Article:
The countertops look like they’re in good shape, so Kahn says he’d be inclined to keep them if you’re trying to keep to a budget. But if money is no object, he’d recommend replacing them with stone ones that complement the blue walls and cabinets. (White Italian marble countertops should cost around $8,000, he says.)
He doesn't like the 4-inch backsplash either, so he’d recommend either continuing the countertop all the way up the wall to the cabinets or adding a subway tile or mirrored glass backsplash, instead.
He’d also replace the ancient white range, noting that he isn’t a fan of the way it breaks up the line of the countertop. He’d prefer an induction cooktop like this 30-inch Thermador cooktop, $2,499 at AJMadison.com that fits into the countertop.
"It’ll look completely smooth and very neat," he says. Beneath that, he’d get an electric wall oven like this 30-inch Thermador convection oven, $3,999 at AJMadison.com. And on top, he’d get rid of the microwave, saying that many of his clients are opting to go without them, of late. Instead, he’d get a recirculating hood like this Bertazzoni one, $999 at AJMadison.com.
He also thinks that a counter-depth refrigerator that doesn't stick out into the middle of the room, like this Fisher & Paykel French Door fridge, $2,399 at AJMadison.com, would do a world of good in here, making the space feel a lot larger.
He thinks the sink seems usable, so he’d hang onto it, but he’d get a new faucet. He likes the Dornbracht Tara Ultra with a separate side spray, $1,392 at qualitybath.com.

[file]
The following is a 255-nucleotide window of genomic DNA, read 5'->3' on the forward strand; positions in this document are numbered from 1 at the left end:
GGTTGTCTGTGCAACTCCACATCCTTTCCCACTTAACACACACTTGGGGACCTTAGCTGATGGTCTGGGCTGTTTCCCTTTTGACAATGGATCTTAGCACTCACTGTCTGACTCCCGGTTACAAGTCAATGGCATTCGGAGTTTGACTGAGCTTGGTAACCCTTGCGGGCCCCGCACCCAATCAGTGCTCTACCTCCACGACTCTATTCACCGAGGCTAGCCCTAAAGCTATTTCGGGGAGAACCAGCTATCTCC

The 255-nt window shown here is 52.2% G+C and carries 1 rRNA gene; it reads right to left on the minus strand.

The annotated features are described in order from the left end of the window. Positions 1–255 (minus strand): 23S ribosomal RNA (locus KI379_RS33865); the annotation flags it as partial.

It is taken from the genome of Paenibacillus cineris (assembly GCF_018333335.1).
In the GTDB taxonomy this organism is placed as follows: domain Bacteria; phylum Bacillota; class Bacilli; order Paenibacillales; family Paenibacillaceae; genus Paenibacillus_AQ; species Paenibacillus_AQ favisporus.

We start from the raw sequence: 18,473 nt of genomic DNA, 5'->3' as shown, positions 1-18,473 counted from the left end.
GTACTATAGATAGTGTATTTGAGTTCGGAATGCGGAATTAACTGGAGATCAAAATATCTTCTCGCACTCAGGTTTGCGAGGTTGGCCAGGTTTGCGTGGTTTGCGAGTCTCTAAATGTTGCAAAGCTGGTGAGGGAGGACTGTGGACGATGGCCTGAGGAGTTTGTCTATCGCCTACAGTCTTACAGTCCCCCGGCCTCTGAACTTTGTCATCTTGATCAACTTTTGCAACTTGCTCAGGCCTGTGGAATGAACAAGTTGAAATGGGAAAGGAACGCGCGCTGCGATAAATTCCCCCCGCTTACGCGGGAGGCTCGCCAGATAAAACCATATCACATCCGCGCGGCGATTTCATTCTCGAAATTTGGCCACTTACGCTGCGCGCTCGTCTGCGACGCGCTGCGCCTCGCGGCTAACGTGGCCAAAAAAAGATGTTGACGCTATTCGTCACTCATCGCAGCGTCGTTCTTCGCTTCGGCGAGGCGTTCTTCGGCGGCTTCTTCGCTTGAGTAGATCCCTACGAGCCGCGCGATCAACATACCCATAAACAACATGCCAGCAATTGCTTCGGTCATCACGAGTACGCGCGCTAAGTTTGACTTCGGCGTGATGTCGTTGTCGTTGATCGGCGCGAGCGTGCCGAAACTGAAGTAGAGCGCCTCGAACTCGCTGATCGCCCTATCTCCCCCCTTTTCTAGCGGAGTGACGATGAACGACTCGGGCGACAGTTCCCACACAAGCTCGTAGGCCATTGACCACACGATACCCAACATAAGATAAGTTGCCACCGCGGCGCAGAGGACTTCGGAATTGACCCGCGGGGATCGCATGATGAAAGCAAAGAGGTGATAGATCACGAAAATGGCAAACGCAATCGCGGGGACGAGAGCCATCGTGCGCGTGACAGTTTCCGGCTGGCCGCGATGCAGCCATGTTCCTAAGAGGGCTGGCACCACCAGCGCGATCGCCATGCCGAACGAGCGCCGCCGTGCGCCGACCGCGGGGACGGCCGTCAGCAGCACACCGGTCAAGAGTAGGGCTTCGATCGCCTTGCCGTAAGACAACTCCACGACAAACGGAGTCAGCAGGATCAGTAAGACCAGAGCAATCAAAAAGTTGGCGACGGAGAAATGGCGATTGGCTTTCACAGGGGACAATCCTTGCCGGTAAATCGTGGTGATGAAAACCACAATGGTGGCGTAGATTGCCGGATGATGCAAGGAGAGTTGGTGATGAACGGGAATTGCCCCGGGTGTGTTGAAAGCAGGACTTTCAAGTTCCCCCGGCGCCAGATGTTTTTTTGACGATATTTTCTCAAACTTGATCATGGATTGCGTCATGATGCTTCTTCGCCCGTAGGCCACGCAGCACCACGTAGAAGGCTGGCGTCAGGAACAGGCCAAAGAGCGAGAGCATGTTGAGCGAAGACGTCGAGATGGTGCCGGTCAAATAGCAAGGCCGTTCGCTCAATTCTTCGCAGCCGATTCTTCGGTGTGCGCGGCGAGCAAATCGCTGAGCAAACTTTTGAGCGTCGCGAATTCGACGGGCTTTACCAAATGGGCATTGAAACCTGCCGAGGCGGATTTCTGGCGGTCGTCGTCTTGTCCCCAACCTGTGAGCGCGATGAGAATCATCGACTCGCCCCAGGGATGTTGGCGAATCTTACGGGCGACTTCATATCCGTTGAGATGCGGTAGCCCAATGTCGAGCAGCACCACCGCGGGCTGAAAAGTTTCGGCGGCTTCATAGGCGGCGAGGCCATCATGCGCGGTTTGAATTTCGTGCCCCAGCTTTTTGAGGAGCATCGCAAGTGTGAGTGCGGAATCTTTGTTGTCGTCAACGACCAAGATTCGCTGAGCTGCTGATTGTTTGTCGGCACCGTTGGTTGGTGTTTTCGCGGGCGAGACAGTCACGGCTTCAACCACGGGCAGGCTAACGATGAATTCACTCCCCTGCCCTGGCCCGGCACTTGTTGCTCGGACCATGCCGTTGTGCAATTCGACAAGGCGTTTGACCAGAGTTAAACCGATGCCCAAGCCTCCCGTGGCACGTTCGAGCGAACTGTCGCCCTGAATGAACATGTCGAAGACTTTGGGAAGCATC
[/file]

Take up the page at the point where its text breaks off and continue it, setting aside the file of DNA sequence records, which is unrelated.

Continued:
The flooring isn’t visible in the photo, but Kahn thinks that if the wood from the living area extends in here, he’d simply add a layer of dark stain so that it’ll all match up.
"If not, you can use cork flooring," he says, adding that it tends to cost around $16 per square foot. "It has a more resilient surface, so things won’t break if you drop them. Plus it’s very comfortable to stand on."
As for lighting, he proposes a combination of under-cabinet lights like these from The Home Depot, $60, and ceiling lights (more of those Modulightor.com lights like those in the living room, which he thinks should cost about $3,000).
"Do you really need a tub?" Kahn asks. "Most people only take showers."
If the client is one of those people, he’d lose the tub and get a big shower with glass doors, instead, like this one, $483 at build.com.
"It’ll make the room feel bigger and make the shower feel more comfortable," he says.
For the walls, he recommends installing white subway tiles from the floor to the ceiling ($2.50 per square foot) and using dark grout ($39 for an eight-pound bag of Laticrete raven at Amazon) between them, "so that it doesn’t show dirt as much."
On the floor, he’d go with a white marble mosaic (around $5 to $25 per square foot, he estimates), also with dark grout.
He’d replace the toilet with a more modern one-piece with a lower back like this Toto Ultramax, $485 at houzz.com.
"It’s just nicer-looking," he says.
Next, he’d swap out the current vanity for a newer one.
"Maybe a wall-hung one," he says. "It sits slightly off the floor and makes the room feel bigger." This Robern wall-hung vanity with pull-out drawers is $4,196 at robern.com. He’d get a new medicine cabinet like this $1,799 one from Robern, too.
He’d also get a wall-mounted faucet like this Kohler one, $413 at wayfair.com, as another space-saving measure.
Finally, he suggests a "really cool-looking light fixture above the medicine cabinet" like this George Kovacs tube from YLighting, $176. “It’ll look much cleaner than the series of bulbs that are there now,” he says.